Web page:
It does seem to clearly put the Presiding Bishop of TEC outside the Articles, at least according to her responses to NPR and Time magazine about the uniqueness of Christ:
Is belief in Jesus the only way to get to heaven?

We who practice the Christian tradition understand him as our vehicle to the divine. But for us to assume that God could not act in other ways is, I think, to put God in an awfully small box.
This appears to directly contradict article 18:
XVIII. Of obtaining eternal Salvation only by the Name of Christ.
They also are to be had accursed that presume to say, That every man shall be saved by the Law or Sect which he professeth, so that he be diligent to frame his life according to that Law, and the light of Nature. For Holy Scripture doth set out unto us only the Name of Jesus Christ, whereby men must be saved.
That the TEC leadership rejects John 14:6 is cited by Archbishop Akinola of Uganda as a major sign that
The Anglican Communion has been deeply wounded.… Their Archbishop does not believe the Bible when Jesus says, 'I am the way, the truth, and the life; no one comes to the Father but by me.' Another American Bishop has said, 'The Church wrote the Bible, so the church can re-write the Bible.' It is wrong for them to continue to be Bishops and leaders in the Church. Yet, if their church will not discipline them, we will continue in broken fellowship with them. We cannot tolerate such theological corruption.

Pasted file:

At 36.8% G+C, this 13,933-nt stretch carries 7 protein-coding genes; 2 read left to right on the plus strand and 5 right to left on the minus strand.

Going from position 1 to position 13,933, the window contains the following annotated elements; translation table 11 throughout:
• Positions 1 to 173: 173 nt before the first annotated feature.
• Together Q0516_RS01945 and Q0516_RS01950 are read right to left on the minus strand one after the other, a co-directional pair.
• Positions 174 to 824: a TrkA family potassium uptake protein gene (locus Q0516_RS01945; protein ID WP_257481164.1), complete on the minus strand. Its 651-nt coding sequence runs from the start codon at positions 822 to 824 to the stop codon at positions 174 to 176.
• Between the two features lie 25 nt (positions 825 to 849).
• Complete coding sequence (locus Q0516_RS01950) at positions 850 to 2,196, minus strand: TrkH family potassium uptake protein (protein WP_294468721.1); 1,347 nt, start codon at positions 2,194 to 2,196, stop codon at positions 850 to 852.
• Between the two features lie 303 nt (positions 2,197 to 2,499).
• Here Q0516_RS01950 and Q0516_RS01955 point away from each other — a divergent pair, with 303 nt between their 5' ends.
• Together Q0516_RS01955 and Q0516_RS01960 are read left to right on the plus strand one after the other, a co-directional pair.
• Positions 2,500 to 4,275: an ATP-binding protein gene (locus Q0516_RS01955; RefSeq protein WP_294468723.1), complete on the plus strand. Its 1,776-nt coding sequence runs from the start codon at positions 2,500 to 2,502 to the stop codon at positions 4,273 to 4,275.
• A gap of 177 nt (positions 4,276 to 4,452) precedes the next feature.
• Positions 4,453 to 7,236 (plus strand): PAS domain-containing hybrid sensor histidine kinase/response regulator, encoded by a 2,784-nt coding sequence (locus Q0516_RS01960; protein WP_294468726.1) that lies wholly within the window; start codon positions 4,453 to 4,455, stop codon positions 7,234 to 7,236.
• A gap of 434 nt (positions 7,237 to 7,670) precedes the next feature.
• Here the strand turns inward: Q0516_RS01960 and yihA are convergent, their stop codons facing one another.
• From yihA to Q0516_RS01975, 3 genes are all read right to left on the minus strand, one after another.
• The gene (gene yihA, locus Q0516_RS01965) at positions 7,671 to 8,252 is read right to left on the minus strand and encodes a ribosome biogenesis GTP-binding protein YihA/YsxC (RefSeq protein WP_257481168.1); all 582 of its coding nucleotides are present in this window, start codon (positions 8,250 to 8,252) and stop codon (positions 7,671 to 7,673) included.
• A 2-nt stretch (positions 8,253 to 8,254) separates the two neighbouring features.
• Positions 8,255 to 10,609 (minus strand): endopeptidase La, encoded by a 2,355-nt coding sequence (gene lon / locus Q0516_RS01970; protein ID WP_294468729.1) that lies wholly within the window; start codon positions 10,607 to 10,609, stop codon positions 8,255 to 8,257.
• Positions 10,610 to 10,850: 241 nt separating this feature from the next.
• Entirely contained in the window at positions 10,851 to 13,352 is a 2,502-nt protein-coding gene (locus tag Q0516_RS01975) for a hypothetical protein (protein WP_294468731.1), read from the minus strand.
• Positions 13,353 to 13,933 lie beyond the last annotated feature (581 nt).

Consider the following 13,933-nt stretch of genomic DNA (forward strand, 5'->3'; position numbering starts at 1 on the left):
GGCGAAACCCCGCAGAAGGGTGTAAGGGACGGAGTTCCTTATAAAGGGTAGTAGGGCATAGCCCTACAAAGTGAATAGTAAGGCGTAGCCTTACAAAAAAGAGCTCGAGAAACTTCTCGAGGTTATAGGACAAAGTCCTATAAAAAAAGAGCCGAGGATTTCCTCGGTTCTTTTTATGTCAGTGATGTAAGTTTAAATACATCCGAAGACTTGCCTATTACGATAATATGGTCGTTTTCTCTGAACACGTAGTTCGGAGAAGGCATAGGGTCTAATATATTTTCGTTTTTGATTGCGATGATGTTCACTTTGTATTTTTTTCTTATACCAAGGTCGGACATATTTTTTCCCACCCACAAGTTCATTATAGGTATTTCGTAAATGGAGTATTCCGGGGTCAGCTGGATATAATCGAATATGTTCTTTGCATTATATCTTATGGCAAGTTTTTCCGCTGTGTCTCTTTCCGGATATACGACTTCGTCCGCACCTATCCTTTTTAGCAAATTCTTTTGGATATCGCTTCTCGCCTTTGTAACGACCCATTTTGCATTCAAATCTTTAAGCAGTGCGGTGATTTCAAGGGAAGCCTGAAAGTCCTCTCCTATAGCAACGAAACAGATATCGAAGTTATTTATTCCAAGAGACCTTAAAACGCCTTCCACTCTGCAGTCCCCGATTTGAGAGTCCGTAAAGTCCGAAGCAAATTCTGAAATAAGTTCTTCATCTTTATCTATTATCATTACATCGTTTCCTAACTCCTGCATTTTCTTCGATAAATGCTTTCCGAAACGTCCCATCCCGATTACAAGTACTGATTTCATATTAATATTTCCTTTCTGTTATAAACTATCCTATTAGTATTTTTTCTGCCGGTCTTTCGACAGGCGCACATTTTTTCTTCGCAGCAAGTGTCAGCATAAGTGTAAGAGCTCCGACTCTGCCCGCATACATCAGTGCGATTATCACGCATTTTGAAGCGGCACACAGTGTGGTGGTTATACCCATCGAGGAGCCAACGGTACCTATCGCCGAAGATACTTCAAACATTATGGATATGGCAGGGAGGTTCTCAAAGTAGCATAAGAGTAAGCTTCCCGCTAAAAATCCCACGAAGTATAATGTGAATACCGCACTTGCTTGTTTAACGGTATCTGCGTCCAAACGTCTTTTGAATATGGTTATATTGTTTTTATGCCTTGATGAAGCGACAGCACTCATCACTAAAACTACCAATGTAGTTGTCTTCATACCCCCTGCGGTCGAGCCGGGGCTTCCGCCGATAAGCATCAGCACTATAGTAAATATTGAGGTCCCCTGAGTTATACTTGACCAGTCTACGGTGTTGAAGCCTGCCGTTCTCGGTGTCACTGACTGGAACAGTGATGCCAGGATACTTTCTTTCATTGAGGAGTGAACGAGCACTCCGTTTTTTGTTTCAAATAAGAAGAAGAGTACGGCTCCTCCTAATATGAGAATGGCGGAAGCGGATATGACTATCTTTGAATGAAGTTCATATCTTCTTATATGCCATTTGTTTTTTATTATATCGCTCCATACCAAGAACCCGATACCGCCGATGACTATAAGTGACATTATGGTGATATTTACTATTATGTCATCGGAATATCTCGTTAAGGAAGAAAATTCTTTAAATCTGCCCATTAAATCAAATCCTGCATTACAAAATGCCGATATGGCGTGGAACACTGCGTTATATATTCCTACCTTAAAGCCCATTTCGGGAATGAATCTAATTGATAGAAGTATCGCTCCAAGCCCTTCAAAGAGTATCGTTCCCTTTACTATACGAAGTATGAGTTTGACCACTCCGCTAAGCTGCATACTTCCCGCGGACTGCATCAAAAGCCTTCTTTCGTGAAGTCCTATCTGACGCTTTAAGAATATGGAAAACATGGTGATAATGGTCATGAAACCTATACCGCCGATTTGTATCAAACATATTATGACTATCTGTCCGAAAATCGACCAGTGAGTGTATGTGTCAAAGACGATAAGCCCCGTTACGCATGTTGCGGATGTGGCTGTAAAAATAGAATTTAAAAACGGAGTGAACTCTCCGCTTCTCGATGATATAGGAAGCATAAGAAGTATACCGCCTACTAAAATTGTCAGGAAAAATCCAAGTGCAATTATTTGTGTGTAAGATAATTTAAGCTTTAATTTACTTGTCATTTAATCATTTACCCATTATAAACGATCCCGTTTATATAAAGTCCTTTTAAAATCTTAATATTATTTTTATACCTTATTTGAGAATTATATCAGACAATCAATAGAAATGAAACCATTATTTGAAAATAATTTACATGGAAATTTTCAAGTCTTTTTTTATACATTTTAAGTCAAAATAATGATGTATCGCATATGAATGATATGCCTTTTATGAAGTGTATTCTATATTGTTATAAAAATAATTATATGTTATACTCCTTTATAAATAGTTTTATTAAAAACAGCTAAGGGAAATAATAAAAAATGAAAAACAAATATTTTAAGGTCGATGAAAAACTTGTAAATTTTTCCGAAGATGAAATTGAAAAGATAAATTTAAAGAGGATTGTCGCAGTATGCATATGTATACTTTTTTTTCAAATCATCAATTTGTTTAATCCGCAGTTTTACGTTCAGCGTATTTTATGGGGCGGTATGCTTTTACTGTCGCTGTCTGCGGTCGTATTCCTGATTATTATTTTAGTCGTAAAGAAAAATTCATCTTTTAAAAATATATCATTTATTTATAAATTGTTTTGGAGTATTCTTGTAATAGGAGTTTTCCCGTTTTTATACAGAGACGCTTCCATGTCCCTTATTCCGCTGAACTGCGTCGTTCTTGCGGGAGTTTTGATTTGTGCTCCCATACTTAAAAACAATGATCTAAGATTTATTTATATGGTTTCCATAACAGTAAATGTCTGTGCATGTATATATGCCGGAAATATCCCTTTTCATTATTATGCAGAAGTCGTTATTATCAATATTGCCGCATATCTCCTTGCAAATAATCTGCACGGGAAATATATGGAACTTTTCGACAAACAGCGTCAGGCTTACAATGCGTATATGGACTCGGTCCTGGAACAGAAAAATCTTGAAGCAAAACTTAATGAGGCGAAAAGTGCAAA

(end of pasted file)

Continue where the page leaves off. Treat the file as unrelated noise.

Tuesday, June 17, 2008

Four-part harmony

With GAFCON, Lambeth and St Bartholomew the Great, there may not be much harmony these days in the Anglican communion. However, satirist Garrison Keilor harkens back to earlier days when harmony was the hallmark of Episcopalians.† Here is the excerpt relevant to hymnody:
We make fun of Episcopalians for their blandness, their excessive calm, their fear of giving offense, their lack of speed and also for their secret fondness for macaroni and cheese. But nobody sings like them. If you were to ask an audience in Des Moines, a relatively Episcopalianless place, to sing along on the chorus of "Michael Row the Boat Ashore," they will look daggers at you as if you had asked them to strip to their underwear. But if you do this among Episcopalians, they'd smile and row that boat ashore and up on the beach! ....And down the road!